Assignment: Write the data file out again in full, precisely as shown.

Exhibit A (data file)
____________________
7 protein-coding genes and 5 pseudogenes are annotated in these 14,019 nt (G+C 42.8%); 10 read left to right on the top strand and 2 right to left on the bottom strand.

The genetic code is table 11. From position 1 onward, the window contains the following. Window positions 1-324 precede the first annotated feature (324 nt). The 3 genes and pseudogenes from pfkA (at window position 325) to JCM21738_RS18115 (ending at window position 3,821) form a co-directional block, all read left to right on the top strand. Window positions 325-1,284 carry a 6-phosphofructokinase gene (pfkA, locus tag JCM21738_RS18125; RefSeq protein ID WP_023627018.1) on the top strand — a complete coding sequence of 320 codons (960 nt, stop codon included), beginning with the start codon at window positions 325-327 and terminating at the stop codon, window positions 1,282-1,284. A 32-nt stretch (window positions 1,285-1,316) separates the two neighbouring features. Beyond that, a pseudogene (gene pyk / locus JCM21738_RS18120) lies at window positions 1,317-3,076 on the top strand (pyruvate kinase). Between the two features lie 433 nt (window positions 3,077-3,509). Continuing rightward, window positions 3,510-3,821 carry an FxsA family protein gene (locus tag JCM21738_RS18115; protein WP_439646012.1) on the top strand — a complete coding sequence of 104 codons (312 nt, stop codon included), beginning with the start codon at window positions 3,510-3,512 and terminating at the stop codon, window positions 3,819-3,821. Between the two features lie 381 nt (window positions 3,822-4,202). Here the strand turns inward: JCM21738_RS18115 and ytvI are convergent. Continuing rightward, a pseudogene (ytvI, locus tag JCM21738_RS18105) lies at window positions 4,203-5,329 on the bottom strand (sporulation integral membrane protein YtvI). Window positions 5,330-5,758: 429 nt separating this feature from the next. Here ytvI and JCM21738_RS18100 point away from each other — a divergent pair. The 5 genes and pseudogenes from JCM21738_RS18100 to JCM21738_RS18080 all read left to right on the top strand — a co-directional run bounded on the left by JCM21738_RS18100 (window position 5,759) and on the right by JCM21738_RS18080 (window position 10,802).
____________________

7 protein-coding genes and 5 pseudogenes are annotated in these 14,019 nt (G+C 42.8%); 10 read left to right on the top strand and 2 right to left on the bottom strand.

The genetic code is table 11. From position 1 onward, the window contains the following. Window positions 1-324 precede the first annotated feature (324 nt). The 3 genes and pseudogenes from pfkA (at window position 325) to JCM21738_RS18115 (ending at window position 3,821) form a co-directional block, all read left to right on the top strand. Window positions 325-1,284 carry a 6-phosphofructokinase gene (pfkA, locus tag JCM21738_RS18125; RefSeq protein ID WP_023627018.1) on the top strand — a complete coding sequence of 320 codons (960 nt, stop codon included), beginning with the start codon at window positions 325-327 and terminating at the stop codon, window positions 1,282-1,284. A 32-nt stretch (window positions 1,285-1,316) separates the two neighbouring features. Beyond that, a pseudogene (gene pyk / locus JCM21738_RS18120) lies at window positions 1,317-3,076 on the top strand (pyruvate kinase). Between the two features lie 433 nt (window positions 3,077-3,509). Continuing rightward, window positions 3,510-3,821 carry an FxsA family protein gene (locus tag JCM21738_RS18115; protein WP_439646012.1) on the top strand — a complete coding sequence of 104 codons (312 nt, stop codon included), beginning with the start codon at window positions 3,510-3,512 and terminating at the stop codon, window positions 3,819-3,821. Between the two features lie 381 nt (window positions 3,822-4,202). Here the strand turns inward: JCM21738_RS18115 and ytvI are convergent. Continuing rightward, a pseudogene (ytvI, locus tag JCM21738_RS18105) lies at window positions 4,203-5,329 on the bottom strand (sporulation integral membrane protein YtvI). Window positions 5,330-5,758: 429 nt separating this feature from the next. Here ytvI and JCM21738_RS18100 point away from each other — a divergent pair. The 5 genes and pseudogenes from JCM21738_RS18100 to JCM21738_RS18080 all read left to right on the top strand — a co-directional run bounded on the left by JCM21738_RS18100 (window position 5,759) and on the right by JCM21738_RS18080 (window position 10,802).